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The Work Room is the Creative Journal of Wendy Sue where she shares her creative journey in all things handmade. The Work Room also offers an alternative to your typical jewelry making workshops. Scroll down to the end of the page to see how you can learn to make your unique piece of artisan jewelry online.

Saturday, 8 August 2009

Glass Bead Making : Full Professional Grounding Introduction Class Pt. V (Final)

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Work Room chat:
Hhhmm, any suggestion to be inspired again? Haven't been able to create anything at all lately.... o_O

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Part IV,Part III, Part II, Part I

WARNING : ANOTHER IMAGE INTENSIVE POST AHEAD. :P

Phew! Finally! Bet 'cha wondering when will this EVER end, huh? LOL.....

Oh, well.... told you I'm long winded. :P

And so, the beads that we made were out of the kiln!

It appears that I was the only inept one in class.....cuz everyone else's beads are just as pretty! -_-


They were placed in a crock pot filled with vermiculite. I don't know exactly what vermiculite is but was told that it could be bought from Garden Centre, which is what they call nursery here. What vermiculite does is it allows the bead to cool slowly at a slower rate than room temperature. Well, some uses fiber blanket.


Before getting the beads off from the mandrel, soak it in water.




And the everyone was busy with their beads.....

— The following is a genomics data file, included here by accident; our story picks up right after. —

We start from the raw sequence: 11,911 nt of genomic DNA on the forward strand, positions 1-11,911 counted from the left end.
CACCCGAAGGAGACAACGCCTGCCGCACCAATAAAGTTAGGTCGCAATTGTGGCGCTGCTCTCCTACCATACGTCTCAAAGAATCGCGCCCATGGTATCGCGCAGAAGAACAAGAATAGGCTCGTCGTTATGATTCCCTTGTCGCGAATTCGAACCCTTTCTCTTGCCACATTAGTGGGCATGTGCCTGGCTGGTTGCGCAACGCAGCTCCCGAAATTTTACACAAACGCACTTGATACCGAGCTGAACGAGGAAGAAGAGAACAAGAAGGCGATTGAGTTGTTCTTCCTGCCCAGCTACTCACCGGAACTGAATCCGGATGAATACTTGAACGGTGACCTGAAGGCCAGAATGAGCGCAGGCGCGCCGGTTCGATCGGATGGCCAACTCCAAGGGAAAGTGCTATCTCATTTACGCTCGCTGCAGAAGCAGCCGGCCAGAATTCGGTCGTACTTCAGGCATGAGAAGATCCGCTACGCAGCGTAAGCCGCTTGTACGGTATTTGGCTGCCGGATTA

And here's the bead from the demonstration



I took mine out from the mandrel but the edges were so bad that it would just cut through any thread that will be strung on it. -_-

If you can see the white one on the right, that's the 'dimple' effect which we should try to achieve.



This is not as bad as the one above.

But all hope is not lost because it is still a remedial situation. Although it would be impossible the make it into a 'dimple' (I think I'll need a miracle for that!), I was told I can however smoothen the edges by filing.

Well, of course we can. It just means more work only mar....... :P

So, the first step was to file even the edges with this filer. Sorry, can't remember what was it called already. It's this big piece of sponge with some sort of a steel wire netting on top and you basically just rub the bead hole on the steel netting.




And then, you just smoothen out the edges with a reamer like thingy tip on a dremel. It was quite intimidating using the electric reamer at the beginning because it moves so fast and the beads were so small.

Anyway, just to show you all the disastrous beads I made. Don't laugh, ok.

It's pretty ugly. (Hhhmmm...isn't that like a contradiction in term?)


I think these are what the English would call as absolute rubbish! I actually contemplated whether if I should show you guys. o_O



I like to save the 'best' for last. So, I'll show you the broken pieces first.




These were from the first day, before lunch, when I was absolutely clueless about annealing. Apart from the blue with black spots one which cracked during operation, the rest actually came home with me in on piece. Only when I took them out yesterday that I realized they were broken already. Unfortunately, I didn't took any picture of it when it first came home with me to proove that they were actually in one piece. :/

Bottom line is A.N.N.E.A.L.I.N.G.



And these.......